Link Invariants
Examples
Related concepts
transfinite arithmetic, cardinal arithmetic, ordinal arithmetic
prime field, p-adic integer, p-adic rational number, p-adic complex number
arithmetic geometry, function field analogy
Arithmetic topology is a theory describing some surprising analogies between 3-dimensional topology and number theory (arithmetic), where knots embedded in a 3-manifold behave like prime ideals in a ring of algebraic integers. See also at Spec(Z) – As a 3d space containing knots.
Under this analogy, the 3-sphere, $S^3$ corresponds to the ring of rational numbers $\mathbb{Q}$, or rather (the closure of) $spec(\mathcal{O}_{\mathbb{Q}})$ (i.e., $spec(\mathbb{Z})$), since the 3-sphere has no non-trivial (unbranched) covers while $\mathbb{Q}$ has no non-trivial unramified extensions. The linking number between two embedded knots in the 3-sphere then corresponds to the Legendre symbol between two primes in the ordinary integers.
The so-called M^2KR dictionary (Mazur-Morishita-Kapranov-Reznikov) relates terms from each side of the analogy (see sec 2.2 of Sikora).
Note: Regarding (4), some have argued that $Cl(K)$ should correspond to the full first integral homology group, (see, e.g., Goundaroulis & Kontogeorgis).
The correspondence between $\pi^{et}_1(\mathbb{Z} -\{p\})$ and $\pi_1(S^3 \setminus K)$ can be developed to relate the Legendre symbol for two primes to the linking number of two knots, and further to the Rédei symbol for three primes and Milner’s triple linking number. Thus we can find a ‘Borromean link’ of primes, such as $(13, 61, 397)$, where each pair is unlinked.
Similar to M^2KR, but with the introduction of a 2-dimensional foliation on the 3-manifold and a flow such that finite primes $p$ correspond to periodic orbits of length $log N p$ and the infinite primes correspond to the fixed points of the flow (Deninger02). (See also the work of Baptiste Morin on the Weil-étale topos.)
Reznikov has modified the dictionary (Reznikov 00, section 12) so as to associate a number field with what he calls a $3\frac{1}{2}$-manifold, that is a closed three-manifold $M$, bounding a four-manifold $N$, such that the map of fundamental groups $\pi_1(M) \to \pi_1(N)$ is surjective.
Barry Mazur observed that for an affine spectrum $X = Spec(D)$ of the ring of integers $D$ in a number field, the groups $H^n_{et}(X, \mathbb{G}_{m, X})$ vanish (up to 2-torsion) for $n \gt 3$, and is equal to $\mathbb{Q}/\mathbb{Z}$ for $n = 3$, where $\mathbb{G}_{m, X}$ is the étale sheaf on $X$ defined by associating to a connected finite étale covering $Spec(B) \to X$ the multiplicative group $\mathbb{G}_{m, X}(Y) = B^{\times}$.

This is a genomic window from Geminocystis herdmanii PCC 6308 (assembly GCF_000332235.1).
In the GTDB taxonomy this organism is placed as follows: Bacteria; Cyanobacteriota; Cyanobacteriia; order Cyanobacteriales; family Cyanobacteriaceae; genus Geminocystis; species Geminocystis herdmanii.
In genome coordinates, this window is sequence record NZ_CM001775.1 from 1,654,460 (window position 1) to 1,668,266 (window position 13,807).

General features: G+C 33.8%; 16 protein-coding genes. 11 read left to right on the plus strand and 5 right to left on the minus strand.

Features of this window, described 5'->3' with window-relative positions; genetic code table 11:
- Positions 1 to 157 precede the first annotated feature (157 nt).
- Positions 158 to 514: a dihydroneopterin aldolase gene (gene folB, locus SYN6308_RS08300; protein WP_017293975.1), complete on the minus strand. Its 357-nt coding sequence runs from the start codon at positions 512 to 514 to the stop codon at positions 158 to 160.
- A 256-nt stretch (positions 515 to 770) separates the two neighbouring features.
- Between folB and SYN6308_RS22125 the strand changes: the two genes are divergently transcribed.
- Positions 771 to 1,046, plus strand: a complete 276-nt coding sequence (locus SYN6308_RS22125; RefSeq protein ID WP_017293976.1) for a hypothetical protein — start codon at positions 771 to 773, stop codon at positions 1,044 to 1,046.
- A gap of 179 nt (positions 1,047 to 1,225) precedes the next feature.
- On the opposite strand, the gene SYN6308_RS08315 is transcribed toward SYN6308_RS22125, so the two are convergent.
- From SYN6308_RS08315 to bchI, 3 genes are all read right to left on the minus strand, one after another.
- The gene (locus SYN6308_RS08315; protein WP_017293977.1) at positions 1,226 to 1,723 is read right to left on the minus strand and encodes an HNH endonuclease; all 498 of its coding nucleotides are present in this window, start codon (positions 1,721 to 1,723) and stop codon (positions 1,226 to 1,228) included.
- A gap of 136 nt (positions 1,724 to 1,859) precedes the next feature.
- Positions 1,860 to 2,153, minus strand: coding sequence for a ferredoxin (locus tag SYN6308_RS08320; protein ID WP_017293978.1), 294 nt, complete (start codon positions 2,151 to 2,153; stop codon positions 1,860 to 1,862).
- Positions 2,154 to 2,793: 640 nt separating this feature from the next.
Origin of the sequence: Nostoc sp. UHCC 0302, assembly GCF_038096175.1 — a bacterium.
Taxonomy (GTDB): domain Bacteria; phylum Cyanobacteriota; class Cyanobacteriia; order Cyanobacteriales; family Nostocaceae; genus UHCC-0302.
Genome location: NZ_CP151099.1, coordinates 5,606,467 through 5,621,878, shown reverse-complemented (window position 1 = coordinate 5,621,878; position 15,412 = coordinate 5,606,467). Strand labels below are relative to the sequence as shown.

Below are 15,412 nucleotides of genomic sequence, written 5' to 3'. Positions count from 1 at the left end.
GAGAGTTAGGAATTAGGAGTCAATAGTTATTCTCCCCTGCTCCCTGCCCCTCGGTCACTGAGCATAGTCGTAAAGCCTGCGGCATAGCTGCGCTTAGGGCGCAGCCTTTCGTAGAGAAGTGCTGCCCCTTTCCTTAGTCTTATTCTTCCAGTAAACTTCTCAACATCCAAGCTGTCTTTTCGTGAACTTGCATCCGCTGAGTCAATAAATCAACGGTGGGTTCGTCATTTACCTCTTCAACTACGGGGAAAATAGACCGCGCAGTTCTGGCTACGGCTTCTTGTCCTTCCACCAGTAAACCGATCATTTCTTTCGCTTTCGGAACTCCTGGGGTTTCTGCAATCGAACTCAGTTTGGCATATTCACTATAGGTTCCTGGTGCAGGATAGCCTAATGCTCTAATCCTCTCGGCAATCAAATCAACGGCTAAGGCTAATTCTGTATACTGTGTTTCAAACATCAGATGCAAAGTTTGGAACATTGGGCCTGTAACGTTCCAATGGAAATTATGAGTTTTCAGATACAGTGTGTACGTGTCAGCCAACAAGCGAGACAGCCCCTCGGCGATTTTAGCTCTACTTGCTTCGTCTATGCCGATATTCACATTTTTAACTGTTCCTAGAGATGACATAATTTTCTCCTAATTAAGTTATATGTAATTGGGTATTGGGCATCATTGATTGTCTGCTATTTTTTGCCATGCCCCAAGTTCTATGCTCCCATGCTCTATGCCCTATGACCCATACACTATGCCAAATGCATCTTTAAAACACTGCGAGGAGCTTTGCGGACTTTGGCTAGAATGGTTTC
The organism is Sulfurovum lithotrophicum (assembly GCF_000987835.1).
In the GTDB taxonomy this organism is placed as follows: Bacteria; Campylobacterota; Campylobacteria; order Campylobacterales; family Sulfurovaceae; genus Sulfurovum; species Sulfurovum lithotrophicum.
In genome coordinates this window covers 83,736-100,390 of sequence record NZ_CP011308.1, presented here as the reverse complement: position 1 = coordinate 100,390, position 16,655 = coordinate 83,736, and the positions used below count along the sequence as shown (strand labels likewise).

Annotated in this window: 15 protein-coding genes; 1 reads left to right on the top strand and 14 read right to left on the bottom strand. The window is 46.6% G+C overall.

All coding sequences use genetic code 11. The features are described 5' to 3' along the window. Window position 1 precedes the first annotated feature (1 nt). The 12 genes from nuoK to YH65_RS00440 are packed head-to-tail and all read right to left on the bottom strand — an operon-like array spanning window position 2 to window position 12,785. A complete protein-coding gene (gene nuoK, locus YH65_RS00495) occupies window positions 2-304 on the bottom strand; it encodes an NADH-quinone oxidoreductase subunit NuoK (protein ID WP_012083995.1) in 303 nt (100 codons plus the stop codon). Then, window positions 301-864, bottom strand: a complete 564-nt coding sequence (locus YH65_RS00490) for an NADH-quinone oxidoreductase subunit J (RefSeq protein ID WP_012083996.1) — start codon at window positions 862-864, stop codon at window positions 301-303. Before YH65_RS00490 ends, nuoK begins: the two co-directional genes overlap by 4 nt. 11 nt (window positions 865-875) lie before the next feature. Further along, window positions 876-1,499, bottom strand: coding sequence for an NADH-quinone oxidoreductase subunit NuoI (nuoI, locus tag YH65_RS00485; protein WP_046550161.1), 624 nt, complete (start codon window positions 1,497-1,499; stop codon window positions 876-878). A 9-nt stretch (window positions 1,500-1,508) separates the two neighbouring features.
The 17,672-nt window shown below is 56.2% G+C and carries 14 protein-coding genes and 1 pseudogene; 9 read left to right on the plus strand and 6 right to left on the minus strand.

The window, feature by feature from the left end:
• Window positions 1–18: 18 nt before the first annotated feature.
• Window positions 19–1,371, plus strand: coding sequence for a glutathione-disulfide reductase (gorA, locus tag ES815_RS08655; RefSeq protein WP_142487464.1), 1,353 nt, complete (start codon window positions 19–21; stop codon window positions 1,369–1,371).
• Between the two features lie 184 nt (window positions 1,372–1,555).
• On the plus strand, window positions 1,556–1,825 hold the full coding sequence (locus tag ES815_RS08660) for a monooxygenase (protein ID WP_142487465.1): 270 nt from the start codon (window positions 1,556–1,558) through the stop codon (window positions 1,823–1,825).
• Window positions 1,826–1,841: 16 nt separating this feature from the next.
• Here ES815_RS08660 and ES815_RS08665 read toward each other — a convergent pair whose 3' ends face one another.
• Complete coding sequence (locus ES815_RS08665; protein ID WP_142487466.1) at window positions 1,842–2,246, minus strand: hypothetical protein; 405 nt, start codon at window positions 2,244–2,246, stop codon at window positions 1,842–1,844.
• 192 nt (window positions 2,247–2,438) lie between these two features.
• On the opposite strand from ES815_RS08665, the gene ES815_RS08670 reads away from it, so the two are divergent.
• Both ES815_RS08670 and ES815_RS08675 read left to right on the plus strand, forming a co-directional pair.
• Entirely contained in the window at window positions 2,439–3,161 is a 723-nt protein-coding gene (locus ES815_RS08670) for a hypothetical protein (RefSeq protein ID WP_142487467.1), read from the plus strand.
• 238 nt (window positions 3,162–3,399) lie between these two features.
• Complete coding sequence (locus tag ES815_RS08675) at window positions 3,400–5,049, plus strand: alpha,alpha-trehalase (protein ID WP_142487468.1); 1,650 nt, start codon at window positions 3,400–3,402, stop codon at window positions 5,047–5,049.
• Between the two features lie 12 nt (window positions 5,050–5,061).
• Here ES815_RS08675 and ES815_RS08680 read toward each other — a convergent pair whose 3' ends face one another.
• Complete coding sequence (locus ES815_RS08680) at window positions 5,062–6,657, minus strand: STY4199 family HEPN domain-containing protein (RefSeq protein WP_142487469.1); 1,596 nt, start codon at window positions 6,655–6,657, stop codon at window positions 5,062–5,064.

Also, there is a non-degenerate pairing for any constructible abelian sheaf $M$,
where $M^{'} = Hom(M, \mathbb{G}_{m, X})$. This resembles Poincaré duality for 3-manifolds.
Minhyong Kim argues that the normal bundle of an embedding of a circle corresponding to a prime in $Spec(\mathbb{Z})$ is 2-dimensional (Kim).
Baptiste Morin claims to provide a unified treatment via equivariant etale cohomology (Morin06).
The virtually fibered conjecture says that every closed, irreducible, atoroidal 3-manifold with infinite fundamental group has a finite cover which is a surface fiber bundle over the circle.
Christopher Deninger, A note on arithmetic topology and dynamical systems, (arxiv:0204274)
Dimoklis Goundaroulis, Aristides Kontogeorgis, On the Principal Ideal Theorem in Arithmetic Topology, (talk, paper)
Minhyong Kim, note
Thomas Koberda, Class Field Theory and the MKR Dictionary for Knots, (pdf)
Baptiste Morin, Applications of an Equivariant Etale Cohomology to Arithmetic Topology, arxiv:0602064
Masanori Morishita, Analogies between Knots and Primes, 3-Manifolds and Number Rings, (arxiv:0904.3399)
Masanori Morishita 2012, Knots and Primes: An Introduction to Arithmetic Topology, Springer
Alexander Reznikov, Embedded incompressible surfaces and homology of ramified coverings of three-manifolds, Selecta Math. 6(2000), 1–39
Adam Sikora, Analogies between group actions on 3-manifolds and number fields, (arxiv)
Masanori Morishita, Knots and Primes: An Introduction to Arithmetic Topology, 2012 (web)
Christopher Deninger, A note on arithmetic topology and dynamical systems (arXiv:math/0204274)